An example of intrapersonal communication efficacy can be how capable a person is to look up information online. Interpersonal communication efficacy is how able a person is in effectively communicating a need to others. In addition, target efficacy describes both whether a person thinks the target will be able to understand the situation and how trusted the target’s information is as a source or how willing the target is to share information.1

In the decision phase, individuals choose an information management strategy (eg, seek information or avoid it) based on the assessments made and/or the level of emotion caused by the uncertainty discrepancy.1

Coping Efficacy

The benefits and circumstances of effective coping have been studied in a wide range of health contexts.7,8 For example, coping efficacy has been shown to decrease risks for depressive symptoms in African American children and to mediate the negative association between activity limitation due to a disability and perceptions of independence.7,8 Family support correlates positively with coping efficacy and can be measured by levels of encouragement and conversation, which are relevant for critically ill patients.9-21

Humor is a noted coping strategy that is linked to life satisfaction.11 In addition, multiple researchers have shown religion and spirituality to offer successful coping mechanisms.12-16 However, despite all the research done on coping, there has been no research on perceived ability to cope with a cancer patient’s death under the theoretical framework of TMIM. In the context of a gravely ill cancer patient, for example, coping efficacy can be defined as the patient’s perceived ability to handle their own death or dying status by means of social networking, financial resources, emotional or other resources.1 For a caregiver, coping efficacy is the perceived ability to handle the patient’s death and dying.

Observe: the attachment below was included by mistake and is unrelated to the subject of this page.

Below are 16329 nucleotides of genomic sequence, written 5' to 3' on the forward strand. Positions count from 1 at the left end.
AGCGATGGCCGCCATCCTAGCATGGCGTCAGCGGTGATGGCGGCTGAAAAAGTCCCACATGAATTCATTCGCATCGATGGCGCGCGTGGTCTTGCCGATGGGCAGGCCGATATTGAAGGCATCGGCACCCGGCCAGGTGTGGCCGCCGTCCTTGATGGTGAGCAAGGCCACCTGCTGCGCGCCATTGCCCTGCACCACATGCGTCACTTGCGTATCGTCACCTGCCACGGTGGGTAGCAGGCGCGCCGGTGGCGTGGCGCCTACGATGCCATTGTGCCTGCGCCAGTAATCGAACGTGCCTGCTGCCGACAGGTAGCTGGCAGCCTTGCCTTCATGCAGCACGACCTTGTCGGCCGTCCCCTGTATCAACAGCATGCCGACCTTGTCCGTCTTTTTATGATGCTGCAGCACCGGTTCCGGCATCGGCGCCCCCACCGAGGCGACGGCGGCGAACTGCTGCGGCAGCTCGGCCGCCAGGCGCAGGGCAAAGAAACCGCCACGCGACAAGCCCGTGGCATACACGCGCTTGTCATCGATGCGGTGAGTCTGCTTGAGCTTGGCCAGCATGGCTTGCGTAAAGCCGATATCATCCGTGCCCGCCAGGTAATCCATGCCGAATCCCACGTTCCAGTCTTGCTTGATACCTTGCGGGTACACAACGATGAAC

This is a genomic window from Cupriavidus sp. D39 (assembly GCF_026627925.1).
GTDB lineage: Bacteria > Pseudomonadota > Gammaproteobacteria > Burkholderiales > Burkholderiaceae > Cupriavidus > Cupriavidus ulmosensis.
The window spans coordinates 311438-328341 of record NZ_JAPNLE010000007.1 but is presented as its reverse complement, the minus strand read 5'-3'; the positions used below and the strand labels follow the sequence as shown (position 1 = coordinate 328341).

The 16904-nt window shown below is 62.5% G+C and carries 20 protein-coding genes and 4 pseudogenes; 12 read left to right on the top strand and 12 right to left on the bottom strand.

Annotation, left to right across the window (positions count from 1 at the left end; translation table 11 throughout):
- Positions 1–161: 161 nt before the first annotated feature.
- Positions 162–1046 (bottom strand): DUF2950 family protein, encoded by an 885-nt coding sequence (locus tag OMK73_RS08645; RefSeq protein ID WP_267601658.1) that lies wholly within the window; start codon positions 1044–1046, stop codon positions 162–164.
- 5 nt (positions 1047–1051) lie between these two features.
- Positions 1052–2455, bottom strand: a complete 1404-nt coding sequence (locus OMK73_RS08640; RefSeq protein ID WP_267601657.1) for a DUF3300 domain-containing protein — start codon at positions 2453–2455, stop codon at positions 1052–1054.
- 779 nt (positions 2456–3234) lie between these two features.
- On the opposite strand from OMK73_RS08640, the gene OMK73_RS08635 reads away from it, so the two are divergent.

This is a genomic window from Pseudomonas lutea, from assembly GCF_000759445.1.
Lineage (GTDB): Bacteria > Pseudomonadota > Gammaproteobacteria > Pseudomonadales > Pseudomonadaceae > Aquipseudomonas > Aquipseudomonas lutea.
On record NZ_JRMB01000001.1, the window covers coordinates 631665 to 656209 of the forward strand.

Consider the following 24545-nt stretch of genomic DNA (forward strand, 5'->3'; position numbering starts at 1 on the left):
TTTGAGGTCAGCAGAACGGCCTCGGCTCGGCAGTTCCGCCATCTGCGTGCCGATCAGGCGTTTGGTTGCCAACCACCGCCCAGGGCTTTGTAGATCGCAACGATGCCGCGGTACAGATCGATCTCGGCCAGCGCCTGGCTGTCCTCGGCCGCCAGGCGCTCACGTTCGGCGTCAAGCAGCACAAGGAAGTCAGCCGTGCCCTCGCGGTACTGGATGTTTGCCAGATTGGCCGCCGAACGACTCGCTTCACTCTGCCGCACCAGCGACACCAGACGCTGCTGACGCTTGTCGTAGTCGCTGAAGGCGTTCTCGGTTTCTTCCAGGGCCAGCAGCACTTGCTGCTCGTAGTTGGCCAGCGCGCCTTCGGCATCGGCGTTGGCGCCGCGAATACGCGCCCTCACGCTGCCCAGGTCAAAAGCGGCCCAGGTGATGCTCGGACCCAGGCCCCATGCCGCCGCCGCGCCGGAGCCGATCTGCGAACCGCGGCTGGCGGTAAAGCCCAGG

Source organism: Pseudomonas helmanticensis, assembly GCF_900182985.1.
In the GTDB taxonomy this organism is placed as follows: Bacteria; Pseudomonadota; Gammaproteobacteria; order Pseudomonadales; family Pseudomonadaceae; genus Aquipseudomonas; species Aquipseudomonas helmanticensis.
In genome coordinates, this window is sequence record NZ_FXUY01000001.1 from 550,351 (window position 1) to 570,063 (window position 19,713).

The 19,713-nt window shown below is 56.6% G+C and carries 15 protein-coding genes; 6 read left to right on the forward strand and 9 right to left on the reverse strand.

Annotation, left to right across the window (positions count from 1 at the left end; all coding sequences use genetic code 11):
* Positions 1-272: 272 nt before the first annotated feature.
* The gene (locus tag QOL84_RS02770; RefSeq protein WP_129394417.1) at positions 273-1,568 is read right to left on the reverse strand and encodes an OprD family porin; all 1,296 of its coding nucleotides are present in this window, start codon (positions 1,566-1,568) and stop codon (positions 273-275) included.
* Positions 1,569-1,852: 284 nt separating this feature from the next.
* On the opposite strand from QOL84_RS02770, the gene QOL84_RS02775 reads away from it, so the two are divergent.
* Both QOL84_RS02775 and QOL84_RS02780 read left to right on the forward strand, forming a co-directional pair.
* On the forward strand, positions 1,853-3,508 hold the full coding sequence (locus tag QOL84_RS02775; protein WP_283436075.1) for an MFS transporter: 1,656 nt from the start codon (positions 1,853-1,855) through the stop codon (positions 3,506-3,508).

The Influence of Religion and Spirituality

In general, religion and spirituality have been shown to have a positive influence on individuals lives. Researchers looked at coping and church support, spiritual meaning, meditation, prayer, and church attendance as it relates to health.17 Adolescents who were religious also reported less negative health outcomes, such as lower rates of early sexual initiation and risky health behaviors, as well as more positive health outcomes, such as coping during times of physical illness.17

Spirituality was found to be a crucial variable for patients responsiveness to a cancer diagnosis, especially for women with breast cancer.18,19 In these cases, a belief in religion was shown to lead to better health conditions, lifestyle choices, and improved morale.20,21

Religion influences a patient’s coping ability by helping to relieve stress and to maintain a sense of his/her life’s purpose.13,22-25 Little research has been done directly on how religion and spirituality help patients cope with dying or with the idea of death. However, when researchers looked at a population of older, terminally ill cancer patients, they found that higher spiritual wellbeing correlated with lower anxiety.26

Last updated on: October 16, 2017
Continue Reading:
Integrative Pain Care: When and How to Prescribe?